Opinion: Democrats won't fight anti-Semitism

From a recent David Harsanyi op-ed in the Detroit News:

Ilhan Omar, one of the first two Muslim women to be elected to Congress, is a new kind of politician. She's telegenic, ideologically progressive, widely celebrated by a media that's obsessed with identity politics. She's the kind of politician who can openly side with Hamas against Israel or spread "Protocols of the Elders of Zion"-style conspiracies on Twitter, claiming that Jews possess the supernatural ability to hypnotize the world as they unfurl their "evil."


Yet Democrats, who claim to hear anti-Semitism dog whistles from every porch in red America, rarely see a problem with this kind of rhetoric. The FBI says that Jews were the victims of 60 percent of religiously motivated hate crimes in 2017, although they are just 2 percent of the population. Whatever inherent flaws exist in these self-reporting statistics, the disparity is real. Despite the horrific shooting in Pittsburgh and Jew hatred on the far right, it's almost certain that the average American Jew is likelier to encounter an aggressively "anti-Zionist" BDS activist on a campus (or at a progressive march) than to come across a white supremacist anywhere.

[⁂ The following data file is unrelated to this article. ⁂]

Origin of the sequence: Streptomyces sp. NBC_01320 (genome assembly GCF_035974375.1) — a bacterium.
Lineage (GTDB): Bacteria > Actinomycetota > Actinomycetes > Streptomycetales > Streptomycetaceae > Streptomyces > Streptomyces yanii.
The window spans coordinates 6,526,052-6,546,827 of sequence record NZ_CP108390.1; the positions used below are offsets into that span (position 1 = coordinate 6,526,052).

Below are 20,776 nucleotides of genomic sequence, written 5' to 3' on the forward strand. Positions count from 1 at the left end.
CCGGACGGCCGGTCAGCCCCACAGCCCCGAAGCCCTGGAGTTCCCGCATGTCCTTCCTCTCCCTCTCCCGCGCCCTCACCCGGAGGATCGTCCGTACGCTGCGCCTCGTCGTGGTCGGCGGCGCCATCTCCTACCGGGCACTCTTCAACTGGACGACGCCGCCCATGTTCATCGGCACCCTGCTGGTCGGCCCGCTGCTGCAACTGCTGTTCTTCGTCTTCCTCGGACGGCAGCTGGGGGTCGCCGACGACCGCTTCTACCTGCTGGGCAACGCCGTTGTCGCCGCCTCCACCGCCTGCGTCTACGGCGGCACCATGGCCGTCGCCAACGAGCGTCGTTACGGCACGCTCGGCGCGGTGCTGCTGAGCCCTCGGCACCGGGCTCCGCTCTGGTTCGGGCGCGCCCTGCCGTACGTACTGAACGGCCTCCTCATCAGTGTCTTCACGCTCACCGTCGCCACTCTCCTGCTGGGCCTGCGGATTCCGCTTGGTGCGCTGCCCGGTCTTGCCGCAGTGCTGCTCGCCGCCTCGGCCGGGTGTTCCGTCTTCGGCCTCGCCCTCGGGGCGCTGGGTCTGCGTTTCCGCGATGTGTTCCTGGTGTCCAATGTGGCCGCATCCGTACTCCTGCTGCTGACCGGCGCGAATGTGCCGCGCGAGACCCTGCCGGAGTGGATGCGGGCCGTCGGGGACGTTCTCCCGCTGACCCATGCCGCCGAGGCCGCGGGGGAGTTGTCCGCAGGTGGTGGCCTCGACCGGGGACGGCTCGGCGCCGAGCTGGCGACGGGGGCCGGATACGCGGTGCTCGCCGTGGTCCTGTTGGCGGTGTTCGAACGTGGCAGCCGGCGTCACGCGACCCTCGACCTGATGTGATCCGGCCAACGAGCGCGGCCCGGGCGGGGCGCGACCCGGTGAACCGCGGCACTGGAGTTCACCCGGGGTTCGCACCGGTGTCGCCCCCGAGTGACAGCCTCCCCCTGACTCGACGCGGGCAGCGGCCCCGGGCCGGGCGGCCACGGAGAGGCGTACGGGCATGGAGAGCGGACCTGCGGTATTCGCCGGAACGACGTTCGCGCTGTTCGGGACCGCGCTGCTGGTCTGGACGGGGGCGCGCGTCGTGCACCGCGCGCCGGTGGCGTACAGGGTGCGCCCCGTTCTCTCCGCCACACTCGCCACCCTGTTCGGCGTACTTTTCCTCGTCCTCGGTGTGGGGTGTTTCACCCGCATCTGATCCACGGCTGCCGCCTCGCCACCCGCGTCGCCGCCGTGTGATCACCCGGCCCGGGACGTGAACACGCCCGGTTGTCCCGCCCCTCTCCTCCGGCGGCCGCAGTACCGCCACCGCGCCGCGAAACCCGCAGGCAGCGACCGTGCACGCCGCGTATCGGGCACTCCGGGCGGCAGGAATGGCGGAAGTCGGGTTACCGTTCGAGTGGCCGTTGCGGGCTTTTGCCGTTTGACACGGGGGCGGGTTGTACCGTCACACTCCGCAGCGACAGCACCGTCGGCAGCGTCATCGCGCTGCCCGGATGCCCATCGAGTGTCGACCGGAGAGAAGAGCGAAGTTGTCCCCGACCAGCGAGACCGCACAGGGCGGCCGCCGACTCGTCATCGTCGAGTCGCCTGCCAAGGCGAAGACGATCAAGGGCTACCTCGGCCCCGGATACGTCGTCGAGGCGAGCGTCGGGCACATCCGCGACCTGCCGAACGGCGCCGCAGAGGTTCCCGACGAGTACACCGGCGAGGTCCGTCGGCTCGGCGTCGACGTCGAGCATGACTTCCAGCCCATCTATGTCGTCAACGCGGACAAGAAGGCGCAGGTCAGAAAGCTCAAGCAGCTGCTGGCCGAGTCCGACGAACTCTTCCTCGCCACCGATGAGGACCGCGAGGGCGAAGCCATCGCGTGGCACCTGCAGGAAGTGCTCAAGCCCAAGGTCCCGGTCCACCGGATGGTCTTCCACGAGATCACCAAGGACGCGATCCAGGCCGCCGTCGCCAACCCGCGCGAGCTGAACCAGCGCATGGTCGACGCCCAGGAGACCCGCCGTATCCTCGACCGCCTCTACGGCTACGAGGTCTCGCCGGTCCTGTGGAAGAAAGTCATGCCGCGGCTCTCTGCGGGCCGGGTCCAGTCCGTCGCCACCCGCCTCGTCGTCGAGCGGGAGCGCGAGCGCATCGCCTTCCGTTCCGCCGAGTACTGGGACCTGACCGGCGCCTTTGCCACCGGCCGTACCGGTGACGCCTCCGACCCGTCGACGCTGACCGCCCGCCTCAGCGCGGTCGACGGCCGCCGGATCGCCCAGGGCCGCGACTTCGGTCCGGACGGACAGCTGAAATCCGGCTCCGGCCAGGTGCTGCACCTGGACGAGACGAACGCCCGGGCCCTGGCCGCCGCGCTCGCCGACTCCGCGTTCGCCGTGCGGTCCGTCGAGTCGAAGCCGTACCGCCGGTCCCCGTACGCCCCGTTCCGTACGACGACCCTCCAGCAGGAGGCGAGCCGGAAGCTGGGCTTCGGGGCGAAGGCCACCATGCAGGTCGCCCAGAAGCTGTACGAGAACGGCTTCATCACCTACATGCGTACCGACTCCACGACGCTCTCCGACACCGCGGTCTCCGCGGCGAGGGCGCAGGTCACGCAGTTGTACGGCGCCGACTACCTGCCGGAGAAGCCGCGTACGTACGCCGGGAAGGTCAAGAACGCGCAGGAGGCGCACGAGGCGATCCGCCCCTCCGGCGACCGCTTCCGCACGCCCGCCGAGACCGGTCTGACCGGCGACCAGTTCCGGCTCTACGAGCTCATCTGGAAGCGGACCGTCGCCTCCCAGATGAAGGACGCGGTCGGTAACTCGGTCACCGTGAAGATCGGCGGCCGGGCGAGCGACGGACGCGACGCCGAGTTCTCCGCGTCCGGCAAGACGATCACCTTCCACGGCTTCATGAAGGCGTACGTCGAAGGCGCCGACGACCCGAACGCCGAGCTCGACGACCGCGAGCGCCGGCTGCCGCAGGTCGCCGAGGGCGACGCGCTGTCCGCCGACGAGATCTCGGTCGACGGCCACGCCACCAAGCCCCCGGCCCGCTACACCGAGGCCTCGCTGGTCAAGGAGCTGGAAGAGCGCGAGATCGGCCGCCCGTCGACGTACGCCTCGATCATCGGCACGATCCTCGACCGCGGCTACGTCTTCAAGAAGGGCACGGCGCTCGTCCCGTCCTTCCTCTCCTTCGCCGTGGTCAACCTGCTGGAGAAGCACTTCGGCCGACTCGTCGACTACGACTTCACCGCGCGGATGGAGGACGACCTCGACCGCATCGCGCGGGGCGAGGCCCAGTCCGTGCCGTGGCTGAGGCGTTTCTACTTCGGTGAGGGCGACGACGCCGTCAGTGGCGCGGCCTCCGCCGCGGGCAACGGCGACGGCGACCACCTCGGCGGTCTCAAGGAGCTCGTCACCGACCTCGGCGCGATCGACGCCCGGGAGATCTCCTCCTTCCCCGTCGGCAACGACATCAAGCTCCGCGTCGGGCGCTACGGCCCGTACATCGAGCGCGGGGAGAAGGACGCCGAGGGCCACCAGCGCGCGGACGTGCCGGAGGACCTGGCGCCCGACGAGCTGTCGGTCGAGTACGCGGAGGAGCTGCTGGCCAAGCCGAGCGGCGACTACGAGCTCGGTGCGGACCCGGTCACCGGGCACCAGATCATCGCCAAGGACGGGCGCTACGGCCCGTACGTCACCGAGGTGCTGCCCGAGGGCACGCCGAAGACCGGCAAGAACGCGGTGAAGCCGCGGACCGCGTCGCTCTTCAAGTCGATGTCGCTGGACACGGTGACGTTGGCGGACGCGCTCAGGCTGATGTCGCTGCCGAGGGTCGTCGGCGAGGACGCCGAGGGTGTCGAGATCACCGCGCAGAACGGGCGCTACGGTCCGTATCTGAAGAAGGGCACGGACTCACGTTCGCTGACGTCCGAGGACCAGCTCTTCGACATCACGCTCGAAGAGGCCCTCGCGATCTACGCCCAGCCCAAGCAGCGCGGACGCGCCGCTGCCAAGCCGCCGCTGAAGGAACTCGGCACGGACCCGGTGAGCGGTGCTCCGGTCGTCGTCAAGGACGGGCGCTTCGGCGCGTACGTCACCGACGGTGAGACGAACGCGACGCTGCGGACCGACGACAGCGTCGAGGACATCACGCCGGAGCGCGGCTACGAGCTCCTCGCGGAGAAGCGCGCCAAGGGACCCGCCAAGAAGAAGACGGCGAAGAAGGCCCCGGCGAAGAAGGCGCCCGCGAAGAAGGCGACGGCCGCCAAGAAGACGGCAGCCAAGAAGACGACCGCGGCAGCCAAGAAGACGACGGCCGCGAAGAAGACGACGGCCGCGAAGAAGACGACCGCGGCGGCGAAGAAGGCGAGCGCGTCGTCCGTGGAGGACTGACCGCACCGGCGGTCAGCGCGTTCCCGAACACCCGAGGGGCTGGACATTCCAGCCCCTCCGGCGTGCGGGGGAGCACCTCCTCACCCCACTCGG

He's right.